“A home isn’t always the house we live in. It’s also the people we choose to surround ourselves with.” – 5/5 stars!
Attention! This book contains: scoops of cherry ice cream, gnomes, the cerulean sea, rules, fire wings, secret files, beautiful gardens, threats, ferries, shovels, cellars, buttons, reports and moody cats.
A magical island. A dangerous task. A burning secret.
Linus Baker leads a quiet, solitary life. At forty, he lives in a tiny house with a devious cat and his old records. As a Case Worker at the Department in Charge Of Magical Youth, he spends his days overseeing the well-being of children in government-sanctioned orphanages.
When Linus is unexpectedly summoned by Extremely Upper Management he’s given a curious and highly classified assignment: travel to Marsyas Island Orphanage, where six dangerous children reside: a gnome, a sprite, a wyvern, an unidentifiable green blob, a were-Pomeranian, and the Antichrist. Linus must set aside his fears and determine whether or not they’re likely to bring about the end of days.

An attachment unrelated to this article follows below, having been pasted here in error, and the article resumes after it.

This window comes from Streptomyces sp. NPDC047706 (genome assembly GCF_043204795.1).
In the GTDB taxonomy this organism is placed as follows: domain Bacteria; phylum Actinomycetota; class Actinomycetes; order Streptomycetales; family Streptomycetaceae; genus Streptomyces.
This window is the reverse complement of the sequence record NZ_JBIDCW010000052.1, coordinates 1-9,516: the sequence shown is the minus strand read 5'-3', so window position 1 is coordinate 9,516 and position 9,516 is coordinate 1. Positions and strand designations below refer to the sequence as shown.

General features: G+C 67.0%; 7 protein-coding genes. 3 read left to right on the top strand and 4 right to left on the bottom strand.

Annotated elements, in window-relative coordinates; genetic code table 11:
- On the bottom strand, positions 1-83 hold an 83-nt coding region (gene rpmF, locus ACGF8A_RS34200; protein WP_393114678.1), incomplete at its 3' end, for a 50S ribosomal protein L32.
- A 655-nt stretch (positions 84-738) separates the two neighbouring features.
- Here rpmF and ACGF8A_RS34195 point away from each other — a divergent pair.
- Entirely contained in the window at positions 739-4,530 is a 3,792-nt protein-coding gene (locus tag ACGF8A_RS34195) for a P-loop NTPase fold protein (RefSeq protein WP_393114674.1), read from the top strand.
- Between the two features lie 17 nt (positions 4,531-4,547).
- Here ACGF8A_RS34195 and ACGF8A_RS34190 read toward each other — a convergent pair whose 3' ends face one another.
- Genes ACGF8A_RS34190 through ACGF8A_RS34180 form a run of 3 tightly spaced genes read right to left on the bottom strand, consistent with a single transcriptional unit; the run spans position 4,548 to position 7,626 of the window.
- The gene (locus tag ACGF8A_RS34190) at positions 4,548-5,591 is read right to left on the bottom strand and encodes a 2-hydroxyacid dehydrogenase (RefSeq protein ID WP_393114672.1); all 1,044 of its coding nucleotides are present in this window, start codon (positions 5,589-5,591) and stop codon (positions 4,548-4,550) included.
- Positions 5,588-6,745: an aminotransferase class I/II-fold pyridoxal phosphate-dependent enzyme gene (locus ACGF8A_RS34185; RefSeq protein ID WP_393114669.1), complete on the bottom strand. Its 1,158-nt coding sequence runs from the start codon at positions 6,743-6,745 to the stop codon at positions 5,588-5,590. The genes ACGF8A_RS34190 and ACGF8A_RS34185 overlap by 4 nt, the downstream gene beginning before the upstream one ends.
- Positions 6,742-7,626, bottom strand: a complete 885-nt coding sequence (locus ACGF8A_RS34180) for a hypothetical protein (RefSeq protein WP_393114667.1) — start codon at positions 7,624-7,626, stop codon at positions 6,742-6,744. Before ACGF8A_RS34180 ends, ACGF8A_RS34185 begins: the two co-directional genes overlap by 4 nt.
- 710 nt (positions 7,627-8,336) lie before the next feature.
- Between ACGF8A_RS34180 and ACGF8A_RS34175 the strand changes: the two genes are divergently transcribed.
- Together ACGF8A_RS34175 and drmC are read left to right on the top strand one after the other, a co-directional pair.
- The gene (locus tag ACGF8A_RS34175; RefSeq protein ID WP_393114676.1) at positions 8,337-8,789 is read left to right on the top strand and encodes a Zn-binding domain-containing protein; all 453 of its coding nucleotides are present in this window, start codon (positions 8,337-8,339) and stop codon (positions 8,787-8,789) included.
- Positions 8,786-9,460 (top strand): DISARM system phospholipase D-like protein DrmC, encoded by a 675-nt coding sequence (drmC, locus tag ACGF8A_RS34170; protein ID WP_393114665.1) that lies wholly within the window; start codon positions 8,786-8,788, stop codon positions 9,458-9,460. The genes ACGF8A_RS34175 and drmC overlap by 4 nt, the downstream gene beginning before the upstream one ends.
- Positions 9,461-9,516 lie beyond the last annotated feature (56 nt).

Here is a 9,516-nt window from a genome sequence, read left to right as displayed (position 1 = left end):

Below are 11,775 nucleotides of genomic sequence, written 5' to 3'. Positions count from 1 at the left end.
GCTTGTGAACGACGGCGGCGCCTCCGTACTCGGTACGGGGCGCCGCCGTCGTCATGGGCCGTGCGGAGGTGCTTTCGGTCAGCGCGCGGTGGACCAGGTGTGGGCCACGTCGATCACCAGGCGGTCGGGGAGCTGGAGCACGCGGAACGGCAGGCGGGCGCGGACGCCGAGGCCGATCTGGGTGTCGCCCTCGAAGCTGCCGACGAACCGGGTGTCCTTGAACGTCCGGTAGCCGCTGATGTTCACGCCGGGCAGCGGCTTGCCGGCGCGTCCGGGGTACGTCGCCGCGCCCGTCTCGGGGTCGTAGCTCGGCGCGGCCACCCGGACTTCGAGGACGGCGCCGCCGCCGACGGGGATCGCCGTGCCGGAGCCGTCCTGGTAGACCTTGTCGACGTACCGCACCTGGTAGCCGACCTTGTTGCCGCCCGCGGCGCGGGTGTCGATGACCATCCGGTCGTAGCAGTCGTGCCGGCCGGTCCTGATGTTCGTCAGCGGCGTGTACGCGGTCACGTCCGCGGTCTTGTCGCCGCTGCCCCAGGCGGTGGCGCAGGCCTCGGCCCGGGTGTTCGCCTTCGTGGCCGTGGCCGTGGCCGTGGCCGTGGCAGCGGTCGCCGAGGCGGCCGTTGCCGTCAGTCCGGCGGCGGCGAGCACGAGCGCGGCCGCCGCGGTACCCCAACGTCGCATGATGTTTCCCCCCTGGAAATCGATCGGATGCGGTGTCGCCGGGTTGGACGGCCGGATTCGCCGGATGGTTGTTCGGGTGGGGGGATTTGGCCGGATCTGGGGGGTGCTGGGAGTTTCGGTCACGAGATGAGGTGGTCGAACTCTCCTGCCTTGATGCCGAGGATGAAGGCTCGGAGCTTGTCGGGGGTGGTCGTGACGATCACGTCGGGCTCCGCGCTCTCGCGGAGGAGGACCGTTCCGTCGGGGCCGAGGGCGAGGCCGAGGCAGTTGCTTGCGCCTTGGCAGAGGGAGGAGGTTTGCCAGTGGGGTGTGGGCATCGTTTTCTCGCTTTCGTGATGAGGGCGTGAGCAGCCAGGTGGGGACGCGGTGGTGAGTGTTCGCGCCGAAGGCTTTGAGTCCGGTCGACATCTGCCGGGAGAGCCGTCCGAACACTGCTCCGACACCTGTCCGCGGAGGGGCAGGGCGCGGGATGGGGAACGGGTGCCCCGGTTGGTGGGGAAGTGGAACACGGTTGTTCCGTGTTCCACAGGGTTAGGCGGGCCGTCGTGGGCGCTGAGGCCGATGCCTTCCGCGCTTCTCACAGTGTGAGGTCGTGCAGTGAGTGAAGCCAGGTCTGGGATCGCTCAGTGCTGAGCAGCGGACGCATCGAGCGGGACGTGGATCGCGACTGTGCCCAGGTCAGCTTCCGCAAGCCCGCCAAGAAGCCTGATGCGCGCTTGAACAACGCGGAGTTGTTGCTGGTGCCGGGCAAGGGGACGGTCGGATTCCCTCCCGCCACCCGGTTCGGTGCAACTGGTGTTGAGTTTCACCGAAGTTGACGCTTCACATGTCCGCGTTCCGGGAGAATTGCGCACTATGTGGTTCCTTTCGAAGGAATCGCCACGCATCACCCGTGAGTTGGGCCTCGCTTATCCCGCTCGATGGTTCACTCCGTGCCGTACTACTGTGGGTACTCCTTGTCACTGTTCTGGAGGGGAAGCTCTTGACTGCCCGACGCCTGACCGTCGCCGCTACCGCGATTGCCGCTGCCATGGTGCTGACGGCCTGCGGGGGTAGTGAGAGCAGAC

But the children aren’t the only secret the island keeps. Their caretaker is the charming and enigmatic Arthur Parnassus, who will do anything to keep his wards safe. As Arthur and Linus grow closer, long-held secrets are exposed, and Linus must make a choice: destroy a home or watch the world burn.
An enchanting story, masterfully told, The House in the Cerulean Sea is about the profound experience of discovering an unlikely family in an unexpected place—and realizing that family is yours.
I think I just found myself a new favorite! I’m so happy I decided to buy this and give it a try. It easily became one of the best books I have ever read.
The story is beautifully written and easy to follow, it’s full of magic and it also has some humour! You know a book is good when you’re smiling from ear to ear constantly.
I absolutely loved each and every character in this book. I have to say Lucy was probably my favorite just because I died laughing every time he said something outrageous to try to scare Linus. The interactions between the kids and the adults were so heartwarming and the relationships were beautiful to witness.
The clear message of this book is that we should accept ourselves for who we are and we should celebrate our differences. The world needs us to have courage to be who we truly are and to live our true nature.
This book suits everyone of every age. It doesn’t matter if you’re an adult or a tween, this story is meant for everyone.
I’m always a bit skeptical when books like this one are so hyped, but this one lives up to it. It’s beautiful, wholesome and it will touch your heart. Definitely worth it, can’t recommend it enough.